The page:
“I got to know a lot of players from a lot of different schools, and the two guys who stood out to me the most were Nate and Alex,” LaBruna explained. “They had so much respect for themselves and for the coaching staffs, and they were team guys and great workers. When it came time for me to start thinking about colleges, my dad asked me about my experiences in the Cape in getting to know different players. I thought I wanted to be at a program where I would be around players like Nate and Alex. That drew me to Duke. I feel like I’m one of those guys.”

McNally heard about LaBruna from Nicholson and his players, but he didn’t really get a chance to see him play until LaBruna attended a camp at Duke during the winter of his senior year in high school.

“It was a little late in the recruiting process, but he came to camp here and I really liked how he caught the ball,” McNally reported. “I didn’t know if we’d have a spot…but I knew if we had an opportunity to get him in our program we needed to, because he could be that glue guy in the middle that really stabilized our defense.”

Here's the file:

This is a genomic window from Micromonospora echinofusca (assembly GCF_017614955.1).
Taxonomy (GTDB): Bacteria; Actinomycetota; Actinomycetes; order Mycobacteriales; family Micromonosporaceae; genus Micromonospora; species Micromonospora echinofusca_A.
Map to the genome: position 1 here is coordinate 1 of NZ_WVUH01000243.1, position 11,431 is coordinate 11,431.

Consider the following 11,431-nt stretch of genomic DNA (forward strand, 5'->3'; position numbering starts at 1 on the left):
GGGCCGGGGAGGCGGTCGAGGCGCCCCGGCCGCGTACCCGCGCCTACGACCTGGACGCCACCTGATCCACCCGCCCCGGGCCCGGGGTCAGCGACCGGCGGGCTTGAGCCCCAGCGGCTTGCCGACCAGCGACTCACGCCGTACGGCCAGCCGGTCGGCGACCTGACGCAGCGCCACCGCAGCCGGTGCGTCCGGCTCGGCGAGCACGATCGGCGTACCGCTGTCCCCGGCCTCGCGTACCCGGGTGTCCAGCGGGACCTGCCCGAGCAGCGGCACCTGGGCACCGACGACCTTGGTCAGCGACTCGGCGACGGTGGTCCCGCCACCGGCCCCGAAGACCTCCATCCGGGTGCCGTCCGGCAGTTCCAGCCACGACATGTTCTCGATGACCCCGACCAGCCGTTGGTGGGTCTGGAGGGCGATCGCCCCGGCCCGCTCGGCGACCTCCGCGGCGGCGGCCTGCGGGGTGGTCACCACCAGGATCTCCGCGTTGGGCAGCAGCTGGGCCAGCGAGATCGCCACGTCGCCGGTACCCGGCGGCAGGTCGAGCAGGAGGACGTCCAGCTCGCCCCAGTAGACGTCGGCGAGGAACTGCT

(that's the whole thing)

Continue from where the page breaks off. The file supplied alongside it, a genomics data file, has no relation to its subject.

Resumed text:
“Defense is something I know I can bring to the ballpark every day, make every play and help the team that way. It’s something I’ve always focused on,” said LaBruna, who has also contributed offensively with the No. 2 RBI total on the team.

“Not being the most physically gifted guy out there, I know I have to be fundamentally sound to compete on the field. Whether we have a good game or a bad game, I know I have to be out there constantly working so I can stay on top and compete.

“We have a good culture of guys here who work after games. It’s not just me — a lot of our infielders are working. We have a great group of guys who work hard, who care about the game and who really want to win. That desire is going to take us to some good places.”

-d-u-k-e-